Japan’s Sasakawa Yōhei Wins International Gandhi Peace Prize for Hansen’s Disease Work
On January 16, the government of India announced that the International Gandhi Peace Prize for 2018 would go to Nippon Foundation Chairman Sasakawa Yōhei, for his efforts toward eradicating Hansen’s disease (leprosy) in India and elsewhere around the world.
Sasakawa, now 80, has worked for more than half of his life to combat Hansen’s disease and the social stigma associated with it. Serving in recent years as the World Health Organization’s Goodwill Ambassador for Leprosy Elimination, he has focused in particular on India, which has the world’s largest population of sufferers of the disease, making repeated visits to the colonies where they were historically segregated and promoting measures to restore their economic autonomy and combat prejudice against them in society.
Asked for comment, Sasakawa remarked: “It was a tremendous honor to receive word of this recognition in this, the 150th year since the birth of Mahatma Gandhi, who strove during his life to secure proper treatment for Hansen’s disease sufferers. I view this prize as one conferred on all those who are still working to support those with the disease. With this prize the Indian government is recognizing all that has been done to restore social standing to those who have the disease or have recovered from it, and I am proud to accept it on all of their behalf.” Sasakawa went on to extend his thanks to Indian Prime Minister Narendra Modi and others in the Indian government, along with the many individuals who have taken part in actions related to Hansen’s disease over the years.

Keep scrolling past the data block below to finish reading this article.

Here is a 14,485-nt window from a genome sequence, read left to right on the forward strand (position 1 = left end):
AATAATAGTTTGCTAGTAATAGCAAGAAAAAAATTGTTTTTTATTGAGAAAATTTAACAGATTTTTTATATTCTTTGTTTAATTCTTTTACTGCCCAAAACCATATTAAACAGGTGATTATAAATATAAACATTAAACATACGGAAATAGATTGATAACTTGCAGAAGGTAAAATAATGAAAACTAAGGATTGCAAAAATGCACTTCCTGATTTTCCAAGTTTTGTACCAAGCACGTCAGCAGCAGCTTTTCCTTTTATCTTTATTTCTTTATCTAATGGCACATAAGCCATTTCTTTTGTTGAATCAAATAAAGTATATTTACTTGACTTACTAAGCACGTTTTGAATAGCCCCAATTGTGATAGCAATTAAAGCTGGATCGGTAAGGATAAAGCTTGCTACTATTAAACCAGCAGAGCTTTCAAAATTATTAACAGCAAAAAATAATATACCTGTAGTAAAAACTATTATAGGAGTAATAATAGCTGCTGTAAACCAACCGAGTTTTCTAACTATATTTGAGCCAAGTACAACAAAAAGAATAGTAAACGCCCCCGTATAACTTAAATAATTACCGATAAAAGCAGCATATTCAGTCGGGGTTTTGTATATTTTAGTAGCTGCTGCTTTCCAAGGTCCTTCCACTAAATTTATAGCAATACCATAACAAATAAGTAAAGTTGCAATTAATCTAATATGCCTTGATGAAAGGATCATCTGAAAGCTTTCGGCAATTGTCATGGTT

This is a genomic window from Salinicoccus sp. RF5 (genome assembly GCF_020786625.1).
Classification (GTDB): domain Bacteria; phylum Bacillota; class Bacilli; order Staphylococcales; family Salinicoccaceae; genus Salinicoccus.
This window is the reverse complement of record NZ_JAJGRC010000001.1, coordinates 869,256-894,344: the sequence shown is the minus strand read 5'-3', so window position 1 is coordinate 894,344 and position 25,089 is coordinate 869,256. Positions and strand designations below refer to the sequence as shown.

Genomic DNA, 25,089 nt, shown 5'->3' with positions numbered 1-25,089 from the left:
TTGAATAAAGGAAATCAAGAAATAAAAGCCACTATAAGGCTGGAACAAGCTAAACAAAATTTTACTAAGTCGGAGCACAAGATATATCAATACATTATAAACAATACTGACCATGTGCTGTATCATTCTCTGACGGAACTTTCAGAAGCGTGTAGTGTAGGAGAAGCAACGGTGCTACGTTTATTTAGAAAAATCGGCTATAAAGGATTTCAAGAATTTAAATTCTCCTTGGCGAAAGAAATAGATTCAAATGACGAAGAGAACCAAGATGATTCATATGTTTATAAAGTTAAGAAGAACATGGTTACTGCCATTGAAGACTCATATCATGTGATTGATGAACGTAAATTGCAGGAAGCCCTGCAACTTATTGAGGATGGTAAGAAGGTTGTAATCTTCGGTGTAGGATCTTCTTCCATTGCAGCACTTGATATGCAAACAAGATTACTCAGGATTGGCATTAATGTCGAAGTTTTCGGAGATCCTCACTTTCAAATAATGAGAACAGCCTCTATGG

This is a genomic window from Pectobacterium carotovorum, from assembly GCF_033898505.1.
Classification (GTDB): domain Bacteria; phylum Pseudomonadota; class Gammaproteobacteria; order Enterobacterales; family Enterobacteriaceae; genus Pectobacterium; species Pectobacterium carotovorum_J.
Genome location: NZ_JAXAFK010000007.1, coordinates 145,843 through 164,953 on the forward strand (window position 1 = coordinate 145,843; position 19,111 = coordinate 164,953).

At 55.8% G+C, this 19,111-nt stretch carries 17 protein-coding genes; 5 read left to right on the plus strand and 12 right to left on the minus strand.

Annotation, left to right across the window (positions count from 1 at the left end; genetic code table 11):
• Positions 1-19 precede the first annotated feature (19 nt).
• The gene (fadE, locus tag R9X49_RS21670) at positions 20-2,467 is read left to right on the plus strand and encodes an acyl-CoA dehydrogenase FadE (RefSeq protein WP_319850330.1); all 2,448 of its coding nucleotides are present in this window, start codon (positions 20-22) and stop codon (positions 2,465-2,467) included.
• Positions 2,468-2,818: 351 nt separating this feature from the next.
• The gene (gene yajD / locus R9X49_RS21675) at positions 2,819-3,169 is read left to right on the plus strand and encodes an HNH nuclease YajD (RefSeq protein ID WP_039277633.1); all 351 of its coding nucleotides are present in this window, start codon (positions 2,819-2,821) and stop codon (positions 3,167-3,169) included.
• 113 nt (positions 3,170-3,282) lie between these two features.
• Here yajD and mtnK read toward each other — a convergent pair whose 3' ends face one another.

The International Gandhi Peace Prize was established in 1995 to mark the 125th birthday of the Indian human rights leader. It has previously been awarded to individuals like former President Nelson Mandela (in 2000) and Bishop Desmond Tutu (2005), both from South Africa, and to institutions like the Bangladeshi Grameen Bank founded by Muhammad Yunus (2000). Many recipients have also received Nobel Prize honors. Sasakawa is the first Japanese to receive the Indian award.
The prize is accompanied by a cash award of 10 million Indian rupees (about ¥15 million). The date and time of the formal award ceremony have yet to be announced.
(Originally published in Japanese. Banner photo: Sasakawa speaks with former Hansen’s disease patients at an Indian facility in 2009. Courtesy the Nippon Foundation.)